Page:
In September 2019, Rochelle Sharpe reported on the impact hearing loss has on older people in NPR, especially in relation to isolation and loneliness.
When Anne Madison could no longer hear her microwave beep, she assumed that her appliance needed repair. In fact, the machine worked well, but her confusion foreshadowed a frustrating struggle: a long and lonely battle with hearing loss.
Madison didn't bother going to a doctor after the microwave incident. She knew that hearing aids were so expensive that she could never afford them. So she decided to deal with the hassles of hearing impairment on her own and "just kind of pulled up my socks."
Before long, her world began to shrivel. She stopped going to church, since she could no longer hear the sermons. She abandoned the lectures that she used to frequent, as well as the political rallies that she had always loved. Communicating with her adult sons became an ordeal, filled with endless requests that they repeat themselves, or speak louder.
And when she moved to a Baltimore housing development in 2013, she got a reputation for being standoffish, with neighbors incorrectly assuming that she was ignoring them when she had no idea they even had spoken to her.
"You sit in your apartment and turn up your TV louder and louder," says Madison, 68, describing hearing loss as having someone suddenly drop a bell over you. "You're cut off. It's a horrible way to be."
There may be no easy fix for the loneliness epidemic plaguing the nation, but helping people cope with hearing loss could be one key to tackling this complex problem. Hearing loss affects 1 of every 5 people and is strongly linked to loneliness: Every decibel drop in perception in people under 70 increases the odds of becoming severely lonely by 7%, one Dutch study showed.
As hearing declines, loneliness can intensify — and set off a cascade of detrimental health effects. Now considered as hazardous as smoking 15 cigarettes a day, loneliness vastly raises the risks of depression, dementia and early death.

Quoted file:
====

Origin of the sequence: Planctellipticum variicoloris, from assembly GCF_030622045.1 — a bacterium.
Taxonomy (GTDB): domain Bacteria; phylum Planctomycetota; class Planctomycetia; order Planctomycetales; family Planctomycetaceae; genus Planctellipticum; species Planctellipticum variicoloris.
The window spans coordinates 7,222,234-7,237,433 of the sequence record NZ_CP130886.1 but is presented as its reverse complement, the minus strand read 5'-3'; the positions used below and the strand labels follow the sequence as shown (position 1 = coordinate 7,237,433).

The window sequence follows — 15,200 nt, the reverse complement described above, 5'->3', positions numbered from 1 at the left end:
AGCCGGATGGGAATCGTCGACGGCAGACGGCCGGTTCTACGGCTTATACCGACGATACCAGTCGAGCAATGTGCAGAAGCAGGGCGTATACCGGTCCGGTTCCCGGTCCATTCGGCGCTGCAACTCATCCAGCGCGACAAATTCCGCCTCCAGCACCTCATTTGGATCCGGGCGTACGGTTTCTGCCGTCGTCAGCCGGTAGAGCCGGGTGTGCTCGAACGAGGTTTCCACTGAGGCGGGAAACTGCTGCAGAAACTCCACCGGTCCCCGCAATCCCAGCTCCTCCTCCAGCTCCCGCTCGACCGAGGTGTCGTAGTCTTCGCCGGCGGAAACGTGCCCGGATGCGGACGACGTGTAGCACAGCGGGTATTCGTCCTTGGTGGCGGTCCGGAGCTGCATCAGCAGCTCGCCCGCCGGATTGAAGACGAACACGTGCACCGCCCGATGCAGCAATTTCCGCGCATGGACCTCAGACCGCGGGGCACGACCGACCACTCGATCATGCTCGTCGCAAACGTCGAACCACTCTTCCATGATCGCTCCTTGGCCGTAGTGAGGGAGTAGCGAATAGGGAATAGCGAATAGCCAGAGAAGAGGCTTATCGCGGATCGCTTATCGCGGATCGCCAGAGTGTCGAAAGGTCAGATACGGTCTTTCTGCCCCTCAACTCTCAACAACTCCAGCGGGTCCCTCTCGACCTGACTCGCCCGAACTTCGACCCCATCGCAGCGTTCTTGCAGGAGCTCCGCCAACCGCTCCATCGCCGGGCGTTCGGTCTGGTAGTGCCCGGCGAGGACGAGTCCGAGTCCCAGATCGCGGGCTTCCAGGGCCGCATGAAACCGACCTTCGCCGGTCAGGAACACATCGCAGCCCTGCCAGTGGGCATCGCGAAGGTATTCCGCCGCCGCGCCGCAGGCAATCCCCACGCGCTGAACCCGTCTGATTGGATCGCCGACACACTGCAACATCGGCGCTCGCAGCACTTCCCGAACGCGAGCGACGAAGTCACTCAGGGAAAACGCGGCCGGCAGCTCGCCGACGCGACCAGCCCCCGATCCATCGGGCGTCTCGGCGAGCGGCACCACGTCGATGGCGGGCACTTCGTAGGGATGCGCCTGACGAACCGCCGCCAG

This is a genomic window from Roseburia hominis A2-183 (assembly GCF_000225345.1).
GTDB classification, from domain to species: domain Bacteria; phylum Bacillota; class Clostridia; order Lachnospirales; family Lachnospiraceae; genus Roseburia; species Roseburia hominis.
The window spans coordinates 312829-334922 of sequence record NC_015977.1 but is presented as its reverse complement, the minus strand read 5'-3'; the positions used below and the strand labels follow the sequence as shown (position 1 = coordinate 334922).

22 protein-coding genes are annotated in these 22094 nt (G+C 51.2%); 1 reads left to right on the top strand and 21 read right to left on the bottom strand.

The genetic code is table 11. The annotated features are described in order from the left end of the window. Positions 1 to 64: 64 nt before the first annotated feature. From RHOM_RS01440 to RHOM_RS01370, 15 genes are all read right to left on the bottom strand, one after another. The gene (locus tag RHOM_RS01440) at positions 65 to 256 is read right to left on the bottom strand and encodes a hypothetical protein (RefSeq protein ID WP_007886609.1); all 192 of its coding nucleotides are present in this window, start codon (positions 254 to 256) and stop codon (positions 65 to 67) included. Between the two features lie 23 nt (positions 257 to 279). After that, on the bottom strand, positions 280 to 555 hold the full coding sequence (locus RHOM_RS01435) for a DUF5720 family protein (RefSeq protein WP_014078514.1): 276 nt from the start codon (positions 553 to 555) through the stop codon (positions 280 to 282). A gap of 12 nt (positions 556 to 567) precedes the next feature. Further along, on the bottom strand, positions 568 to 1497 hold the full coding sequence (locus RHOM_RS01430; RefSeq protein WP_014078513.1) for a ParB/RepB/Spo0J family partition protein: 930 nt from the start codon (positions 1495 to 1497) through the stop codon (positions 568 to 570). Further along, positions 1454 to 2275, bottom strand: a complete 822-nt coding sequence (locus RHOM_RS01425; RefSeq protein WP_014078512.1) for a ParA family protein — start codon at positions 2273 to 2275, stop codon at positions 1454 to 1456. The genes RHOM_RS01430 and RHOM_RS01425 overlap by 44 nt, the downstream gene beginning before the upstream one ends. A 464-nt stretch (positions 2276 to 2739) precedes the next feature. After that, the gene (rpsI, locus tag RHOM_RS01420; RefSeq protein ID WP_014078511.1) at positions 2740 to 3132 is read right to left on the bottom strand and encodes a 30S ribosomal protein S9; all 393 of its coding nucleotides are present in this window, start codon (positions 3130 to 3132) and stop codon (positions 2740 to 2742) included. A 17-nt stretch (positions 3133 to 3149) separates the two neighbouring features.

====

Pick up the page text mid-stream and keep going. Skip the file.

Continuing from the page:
Yet the vast majority of people who suffer from hearing loss don't know they have a problem — or don't want to know. The changes happen gradually, and often earlier than expected.
Even when they discover their problems, most don't use hearing devices, likely because of costs, stigma and potential technical difficulties.
For decades, age-related hearing loss was considered medically harmless. Medicare still treats hearing loss as a normal part of aging, not a medical problem, and doesn't pay for hearing aids or even routine hearing tests.
But about a decade ago, scientists began focusing more on the potential harms of hearing loss as well as loneliness. Before long, it became clear that both conditions had enormous medical consequences.
Loneliness is associated with high blood pressure, elevated stress hormones and weakened immune systems, research shows. These feelings of isolation also raise the risk of dementia by 40% and the odds of early death by 26%, according to recent studies.
Untreated hearing loss, meanwhile, increases the risk of dementia by 50%, depression by 40% and falls by 30% over a 10-year period, a study published last year in JAMA Otolaryngology — Head and Neck Surgery concluded.
Researchers are especially interested in untangling the links between loneliness, hearing loss and dementia. Last year, Johns Hopkins University scientists launched the first major randomized controlled trial to determine whether hearing treatment could actually prevent – or slow — cognitive decline, a finding that could revolutionize dementia care. If these scientists show that hearing loss helps cause dementia, they say that hearing treatment could prevent up to 9% of the more than 47 million dementia cases in the world.
To read the article in full, please click here: